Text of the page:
April 8, 2008
Jennifer Muir of The Orange County Register reports on the California Department of Motor Vehicles’ "Confidential Records Program," which was created 30 years ago to keep DMV records of police officers private from criminals. The program has since expanded to cover "hundreds of thousands of public employees – from police dispatchers to museum guards – who face little threat from the public. Their spouses and children can get the plates, too."
Muir discovered that drivers covered under the Confidential Records Program abuse the system by evading toll road charges, running red lights at intersections with red light cameras, parking illegally, and breaking other traffic laws with impunity.
Some patrol officers let drivers with protected plates off with a warning because the plates signal that the drivers are "one of their own" or related to someone who is.
The Register used public records laws to obtain OCTA computer logs for the 91 Express Lanes and found 14,535 unpaid trips by motorists with confidential plates in the past five years. A Register analysis showed that was 3,722 separate vehicles, some running the toll road hundreds of times.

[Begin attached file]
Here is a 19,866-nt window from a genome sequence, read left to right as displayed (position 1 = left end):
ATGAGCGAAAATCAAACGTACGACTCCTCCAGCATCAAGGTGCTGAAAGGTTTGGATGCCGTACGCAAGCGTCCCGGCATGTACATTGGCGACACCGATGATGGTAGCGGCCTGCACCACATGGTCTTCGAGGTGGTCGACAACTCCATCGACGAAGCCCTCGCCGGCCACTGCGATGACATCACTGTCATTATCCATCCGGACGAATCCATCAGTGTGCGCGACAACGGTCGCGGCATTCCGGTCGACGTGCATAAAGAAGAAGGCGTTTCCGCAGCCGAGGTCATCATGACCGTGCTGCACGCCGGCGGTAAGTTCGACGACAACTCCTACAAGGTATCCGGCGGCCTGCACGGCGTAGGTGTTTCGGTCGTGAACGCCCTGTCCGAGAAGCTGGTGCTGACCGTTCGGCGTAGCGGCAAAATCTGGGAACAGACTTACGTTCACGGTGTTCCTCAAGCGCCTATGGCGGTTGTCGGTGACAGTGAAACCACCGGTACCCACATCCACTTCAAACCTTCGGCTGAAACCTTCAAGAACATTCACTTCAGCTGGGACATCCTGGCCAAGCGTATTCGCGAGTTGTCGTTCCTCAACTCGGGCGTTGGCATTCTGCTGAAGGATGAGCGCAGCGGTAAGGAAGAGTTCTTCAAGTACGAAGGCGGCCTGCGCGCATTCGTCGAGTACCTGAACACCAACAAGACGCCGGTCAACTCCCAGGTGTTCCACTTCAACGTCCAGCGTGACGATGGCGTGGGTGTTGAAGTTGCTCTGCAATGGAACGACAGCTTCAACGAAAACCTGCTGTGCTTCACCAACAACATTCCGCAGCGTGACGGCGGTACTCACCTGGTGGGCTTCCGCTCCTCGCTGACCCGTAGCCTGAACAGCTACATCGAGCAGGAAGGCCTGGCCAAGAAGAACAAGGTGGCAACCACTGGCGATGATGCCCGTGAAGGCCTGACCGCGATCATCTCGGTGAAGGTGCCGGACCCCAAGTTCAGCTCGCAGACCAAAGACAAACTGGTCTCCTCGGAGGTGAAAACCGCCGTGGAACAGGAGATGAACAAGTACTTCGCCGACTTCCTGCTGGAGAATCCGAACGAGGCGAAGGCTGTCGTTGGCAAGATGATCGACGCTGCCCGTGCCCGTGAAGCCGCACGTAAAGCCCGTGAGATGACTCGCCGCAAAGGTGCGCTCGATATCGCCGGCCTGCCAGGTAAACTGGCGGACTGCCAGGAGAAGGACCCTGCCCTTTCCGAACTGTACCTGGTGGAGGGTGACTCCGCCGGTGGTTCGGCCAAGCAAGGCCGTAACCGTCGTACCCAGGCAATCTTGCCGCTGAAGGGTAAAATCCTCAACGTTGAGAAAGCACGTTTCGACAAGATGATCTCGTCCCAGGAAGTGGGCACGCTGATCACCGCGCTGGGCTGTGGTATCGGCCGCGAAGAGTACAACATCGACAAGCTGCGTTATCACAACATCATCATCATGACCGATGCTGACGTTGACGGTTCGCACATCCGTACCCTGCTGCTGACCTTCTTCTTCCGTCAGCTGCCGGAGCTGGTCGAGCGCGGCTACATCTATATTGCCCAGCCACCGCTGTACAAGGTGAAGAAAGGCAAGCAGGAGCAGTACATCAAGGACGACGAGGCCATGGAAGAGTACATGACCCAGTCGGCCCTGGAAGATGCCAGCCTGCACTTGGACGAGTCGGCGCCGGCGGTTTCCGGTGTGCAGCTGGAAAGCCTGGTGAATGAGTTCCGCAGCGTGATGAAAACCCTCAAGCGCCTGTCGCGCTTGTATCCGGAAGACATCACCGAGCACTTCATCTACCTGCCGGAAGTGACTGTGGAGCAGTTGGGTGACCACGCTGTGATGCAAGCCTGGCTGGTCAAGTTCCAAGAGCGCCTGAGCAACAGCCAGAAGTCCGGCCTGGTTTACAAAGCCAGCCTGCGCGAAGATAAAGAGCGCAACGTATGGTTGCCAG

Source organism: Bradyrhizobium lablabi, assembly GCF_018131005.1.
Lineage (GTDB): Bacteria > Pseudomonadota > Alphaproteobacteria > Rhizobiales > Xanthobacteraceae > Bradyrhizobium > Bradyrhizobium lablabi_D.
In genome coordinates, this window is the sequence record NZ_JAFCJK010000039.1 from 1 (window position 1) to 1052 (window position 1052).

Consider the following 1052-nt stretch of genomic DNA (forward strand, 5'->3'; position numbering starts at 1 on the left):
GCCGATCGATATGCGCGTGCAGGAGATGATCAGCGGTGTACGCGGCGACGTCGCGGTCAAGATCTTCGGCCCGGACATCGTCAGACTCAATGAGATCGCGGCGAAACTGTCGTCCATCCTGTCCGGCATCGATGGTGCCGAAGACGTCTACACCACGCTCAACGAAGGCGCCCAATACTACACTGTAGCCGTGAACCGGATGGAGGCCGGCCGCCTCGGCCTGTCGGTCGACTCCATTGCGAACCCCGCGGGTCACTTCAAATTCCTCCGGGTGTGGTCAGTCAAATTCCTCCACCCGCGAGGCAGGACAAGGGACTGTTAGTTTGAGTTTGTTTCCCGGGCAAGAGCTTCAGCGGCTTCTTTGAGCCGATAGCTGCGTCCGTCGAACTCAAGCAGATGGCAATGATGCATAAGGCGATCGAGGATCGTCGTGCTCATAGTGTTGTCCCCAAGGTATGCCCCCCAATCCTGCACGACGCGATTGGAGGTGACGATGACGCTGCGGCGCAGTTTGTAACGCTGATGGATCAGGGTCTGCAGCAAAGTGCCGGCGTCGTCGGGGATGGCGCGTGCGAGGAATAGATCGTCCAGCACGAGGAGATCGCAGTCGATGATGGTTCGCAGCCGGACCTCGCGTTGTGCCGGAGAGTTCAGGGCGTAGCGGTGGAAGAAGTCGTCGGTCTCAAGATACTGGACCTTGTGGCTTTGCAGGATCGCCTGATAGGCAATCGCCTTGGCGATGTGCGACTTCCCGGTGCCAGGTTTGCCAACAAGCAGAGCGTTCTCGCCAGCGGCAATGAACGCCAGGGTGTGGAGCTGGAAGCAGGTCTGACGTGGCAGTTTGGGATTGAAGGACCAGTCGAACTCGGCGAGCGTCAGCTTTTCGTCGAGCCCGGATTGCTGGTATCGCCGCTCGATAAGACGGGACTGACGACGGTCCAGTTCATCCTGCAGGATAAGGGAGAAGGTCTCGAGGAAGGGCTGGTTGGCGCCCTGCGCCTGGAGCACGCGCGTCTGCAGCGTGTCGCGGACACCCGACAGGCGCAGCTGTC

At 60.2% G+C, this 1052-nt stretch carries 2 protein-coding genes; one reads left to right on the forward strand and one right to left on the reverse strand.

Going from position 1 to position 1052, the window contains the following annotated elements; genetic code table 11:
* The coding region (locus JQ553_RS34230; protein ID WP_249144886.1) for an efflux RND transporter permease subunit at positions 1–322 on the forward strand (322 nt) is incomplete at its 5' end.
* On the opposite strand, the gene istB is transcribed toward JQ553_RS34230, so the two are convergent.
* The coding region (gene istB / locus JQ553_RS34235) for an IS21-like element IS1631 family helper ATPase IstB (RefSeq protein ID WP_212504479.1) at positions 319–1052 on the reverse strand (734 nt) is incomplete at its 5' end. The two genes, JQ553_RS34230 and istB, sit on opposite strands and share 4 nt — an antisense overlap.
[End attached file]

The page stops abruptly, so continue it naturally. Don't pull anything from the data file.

Among the top violators on OCTA’s list were Dwight and Michell Storay (he’s a parole agent with the Department of Corrections), with 622 violations and Lenai and Arnold Carraway (she’s an Orange County social worker), with 239 violations.
Some police officers confess that when they pull over someone with a confidential license plate they’re more likely to let them off with a warning. In most cases, one said, if an officer realizes a motorist has a confidential plate, the car won’t be pulled over at all.
"It’s an unwritten rule that we would extend professional courtesy," said Ron Smith, a retired Los Angeles Police Department officer who worked patrol for 23 years. "Nine out of 10 times I would."
Many police departments that run red light camera programs systematically dismiss citations issued to confidential plates.
"It’s a courtesy, law enforcement to law enforcement," San Francisco Police Sgt. Tom Lee said. "We let it go."
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